The Open Researcher and Contributor ID (“ORCID”) was established to solve name ambiguity and researcher identification problems by giving individuals a unique numeric identifier that persists over time. Unlike other author identifiers, ORCID is not limited by discipline or by geographic region or to any proprietary publisher or information provider. Major publishers, funders and research institutions have been adopting this international standard to support improved data exchange between scholarly search platforms and information systems.
Read more about other researcher identifiers in our Research Impact LibGuide.
What does an ORCID iD do?
An ORCID iD is a unique, persistent sixteen-digit number (e.g. 0000-0001-2345-6789) assigned to an individual researcher. This iD uniquely distinguishes an author of research contributions from all others in the world and ensures work is correctly attributed - this includes publications, grants, data sets, and all research inputs.
Why do I need an ORCID iD?
ORCID allows you to:
- ensure your work is discoverable and connected to you throughout your career
- minimize the time you spend entering repetitive data online, and
- eliminate name ambiguity, distinguishing you from other researchers and ensuring proper attribution
Publishers and funders around the globe are increasingly requiring authors to provide ORCID iD for linking researchers, their grants and their scientific output. Additionally, you can include your ORCID iD within your CV, web page, professional society membership, link it to other identifiers/profiles, etc.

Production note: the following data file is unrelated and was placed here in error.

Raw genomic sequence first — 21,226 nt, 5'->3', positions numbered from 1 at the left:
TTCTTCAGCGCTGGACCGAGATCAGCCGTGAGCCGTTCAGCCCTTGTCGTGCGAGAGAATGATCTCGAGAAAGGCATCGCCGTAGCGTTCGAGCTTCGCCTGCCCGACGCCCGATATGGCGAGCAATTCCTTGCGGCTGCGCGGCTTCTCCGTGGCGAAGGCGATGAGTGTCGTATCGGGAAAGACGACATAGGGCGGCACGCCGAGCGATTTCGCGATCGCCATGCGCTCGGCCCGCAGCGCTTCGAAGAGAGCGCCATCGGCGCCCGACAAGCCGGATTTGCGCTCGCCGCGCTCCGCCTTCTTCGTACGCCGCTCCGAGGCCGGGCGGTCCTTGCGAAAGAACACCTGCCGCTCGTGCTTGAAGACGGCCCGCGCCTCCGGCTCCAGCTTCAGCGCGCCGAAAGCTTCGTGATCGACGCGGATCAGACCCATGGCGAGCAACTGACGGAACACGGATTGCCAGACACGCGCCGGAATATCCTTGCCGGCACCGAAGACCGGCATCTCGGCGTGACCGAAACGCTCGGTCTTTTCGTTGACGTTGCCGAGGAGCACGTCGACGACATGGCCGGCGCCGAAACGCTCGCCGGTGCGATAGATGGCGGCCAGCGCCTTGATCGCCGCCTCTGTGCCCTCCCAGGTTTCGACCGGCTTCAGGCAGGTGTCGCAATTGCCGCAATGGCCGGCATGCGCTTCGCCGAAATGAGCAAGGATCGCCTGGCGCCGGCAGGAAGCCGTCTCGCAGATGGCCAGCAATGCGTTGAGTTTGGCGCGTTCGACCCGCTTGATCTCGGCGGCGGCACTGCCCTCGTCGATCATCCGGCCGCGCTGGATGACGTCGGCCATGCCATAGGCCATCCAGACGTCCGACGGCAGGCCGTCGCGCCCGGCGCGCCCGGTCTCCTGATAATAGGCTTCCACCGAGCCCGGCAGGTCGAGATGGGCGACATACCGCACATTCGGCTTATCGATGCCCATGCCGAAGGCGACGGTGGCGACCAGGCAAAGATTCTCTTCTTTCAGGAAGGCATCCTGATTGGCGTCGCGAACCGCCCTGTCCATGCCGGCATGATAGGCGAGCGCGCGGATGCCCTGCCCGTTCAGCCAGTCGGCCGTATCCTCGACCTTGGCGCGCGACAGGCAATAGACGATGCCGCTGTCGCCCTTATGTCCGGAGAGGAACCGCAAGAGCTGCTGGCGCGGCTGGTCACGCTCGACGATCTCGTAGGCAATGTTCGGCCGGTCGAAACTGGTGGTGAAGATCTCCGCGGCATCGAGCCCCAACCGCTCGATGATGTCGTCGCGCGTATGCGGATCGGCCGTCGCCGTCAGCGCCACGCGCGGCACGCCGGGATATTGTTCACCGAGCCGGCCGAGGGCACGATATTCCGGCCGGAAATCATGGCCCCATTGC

How do I register for an ORCID iD?
Registration is free and fast - it takes about 30 seconds! Simply go to the ORCID website https://orcid.org/register and sign up for an instant iD.
You determine what, how and with whom the information in your ORCID record is shared. Read more about ORCID's visibility settings.
I registered my ORCID iD. Now what?
ORCID has been working with many member organizations to make it easy to connect your ORCID iD and import information from their records. You can use a wizard to import your publications from Crossref, Scopus, and other databases - as explained in this guide and in this video from ORCID.
You can also set long-lasting permissions to allow trusted parties such as CrossRef, DataCite, and others to populate your record with all new outputs for which you have included your ORCID iD during the submission process.
Where can I find more information?
Useful resources and tutorials:
- Your Researcher Identity (UTL LibGuide)
- ORCID Website
- ORCID Knowledge Base
- ORCID Consortium in Canada
Contact us: firstname.lastname@example.org